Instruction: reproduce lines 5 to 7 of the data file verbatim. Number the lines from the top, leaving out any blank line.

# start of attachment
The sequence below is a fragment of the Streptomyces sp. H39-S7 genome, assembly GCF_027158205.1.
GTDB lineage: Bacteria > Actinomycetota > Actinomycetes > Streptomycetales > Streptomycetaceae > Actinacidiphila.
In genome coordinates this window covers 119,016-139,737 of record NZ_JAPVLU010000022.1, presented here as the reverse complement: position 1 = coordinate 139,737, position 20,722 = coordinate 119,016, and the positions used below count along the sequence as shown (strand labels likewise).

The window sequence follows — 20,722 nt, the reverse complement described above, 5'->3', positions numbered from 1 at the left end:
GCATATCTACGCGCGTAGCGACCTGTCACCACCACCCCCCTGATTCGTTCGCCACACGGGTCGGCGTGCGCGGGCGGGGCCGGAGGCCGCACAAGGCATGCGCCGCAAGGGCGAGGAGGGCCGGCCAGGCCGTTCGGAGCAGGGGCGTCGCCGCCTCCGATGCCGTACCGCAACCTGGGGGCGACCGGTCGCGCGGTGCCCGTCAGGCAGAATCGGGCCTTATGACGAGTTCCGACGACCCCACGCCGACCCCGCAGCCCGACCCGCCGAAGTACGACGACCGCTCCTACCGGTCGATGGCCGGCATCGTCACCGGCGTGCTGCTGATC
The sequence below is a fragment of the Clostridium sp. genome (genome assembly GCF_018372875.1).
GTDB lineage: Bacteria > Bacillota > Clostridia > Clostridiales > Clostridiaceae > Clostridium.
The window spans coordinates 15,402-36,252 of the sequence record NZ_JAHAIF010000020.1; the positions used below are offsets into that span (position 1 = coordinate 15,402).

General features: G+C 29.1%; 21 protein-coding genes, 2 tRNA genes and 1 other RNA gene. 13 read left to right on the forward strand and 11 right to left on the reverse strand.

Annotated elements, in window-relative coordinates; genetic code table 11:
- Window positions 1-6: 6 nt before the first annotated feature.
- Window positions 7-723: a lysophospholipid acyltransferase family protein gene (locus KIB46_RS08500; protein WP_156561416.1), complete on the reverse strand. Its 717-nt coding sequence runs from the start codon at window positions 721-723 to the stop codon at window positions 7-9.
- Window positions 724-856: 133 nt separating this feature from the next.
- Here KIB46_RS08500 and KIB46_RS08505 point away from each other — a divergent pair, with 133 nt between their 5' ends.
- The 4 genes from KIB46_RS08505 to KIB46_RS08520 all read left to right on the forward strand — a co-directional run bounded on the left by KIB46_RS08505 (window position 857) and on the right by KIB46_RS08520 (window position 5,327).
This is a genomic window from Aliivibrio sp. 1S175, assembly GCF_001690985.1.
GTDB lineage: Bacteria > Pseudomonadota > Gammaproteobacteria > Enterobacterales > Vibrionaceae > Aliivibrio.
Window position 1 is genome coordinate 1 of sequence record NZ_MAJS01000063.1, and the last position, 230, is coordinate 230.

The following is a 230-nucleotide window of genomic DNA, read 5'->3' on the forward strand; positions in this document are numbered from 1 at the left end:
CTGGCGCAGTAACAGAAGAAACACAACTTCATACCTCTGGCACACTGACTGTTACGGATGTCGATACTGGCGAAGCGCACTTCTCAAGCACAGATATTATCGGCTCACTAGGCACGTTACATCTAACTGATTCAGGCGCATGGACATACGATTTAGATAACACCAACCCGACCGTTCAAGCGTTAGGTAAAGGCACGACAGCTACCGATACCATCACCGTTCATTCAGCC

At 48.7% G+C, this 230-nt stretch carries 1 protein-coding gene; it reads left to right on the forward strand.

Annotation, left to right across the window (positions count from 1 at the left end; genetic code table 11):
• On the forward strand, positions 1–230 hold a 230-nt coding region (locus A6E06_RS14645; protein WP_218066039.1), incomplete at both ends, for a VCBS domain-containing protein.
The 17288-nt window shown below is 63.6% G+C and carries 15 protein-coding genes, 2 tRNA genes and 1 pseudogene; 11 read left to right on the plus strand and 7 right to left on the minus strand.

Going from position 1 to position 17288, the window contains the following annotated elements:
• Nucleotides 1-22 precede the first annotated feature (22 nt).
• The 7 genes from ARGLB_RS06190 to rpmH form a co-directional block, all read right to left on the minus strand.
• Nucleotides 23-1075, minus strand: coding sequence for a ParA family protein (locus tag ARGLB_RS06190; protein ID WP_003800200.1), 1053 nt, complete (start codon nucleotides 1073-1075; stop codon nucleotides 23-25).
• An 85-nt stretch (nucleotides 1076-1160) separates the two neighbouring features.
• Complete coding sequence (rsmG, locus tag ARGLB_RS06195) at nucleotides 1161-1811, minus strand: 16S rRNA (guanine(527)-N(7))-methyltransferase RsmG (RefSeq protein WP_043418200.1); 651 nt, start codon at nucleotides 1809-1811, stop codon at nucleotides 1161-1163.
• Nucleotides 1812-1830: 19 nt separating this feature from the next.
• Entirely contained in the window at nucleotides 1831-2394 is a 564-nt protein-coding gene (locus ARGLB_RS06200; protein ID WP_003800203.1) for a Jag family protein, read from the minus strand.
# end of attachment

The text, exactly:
GCATATCTACGCGCGTAGCGACCTGTCACCACCACCCCCCTGATTCGTTCGCCACACGGGTCGGCGTGCGCGGGCGGGGCCGGAGGCCGCACAAGGCATGCGCCGCAAGGGCGAGGAGGGCCGGCCAGGCCGTTCGGAGCAGGGGCGTCGCCGCCTCCGATGCCGTACCGCAACCTGGGGGCGACCGGTCGCGCGGTGCCCGTCAGGCAGAATCGGGCCTTATGACGAGTTCCGACGACCCCACGCCGACCCCGCAGCCCGACCCGCCGAAGTACGACGACCGCTCCTACCGGTCGATGGCCGGCATCGTCACCGGCGTGCTGCTGATC
The sequence below is a fragment of the Clostridium sp. genome (genome assembly GCF_018372875.1).
GTDB lineage: Bacteria > Bacillota > Clostridia > Clostridiales > Clostridiaceae > Clostridium.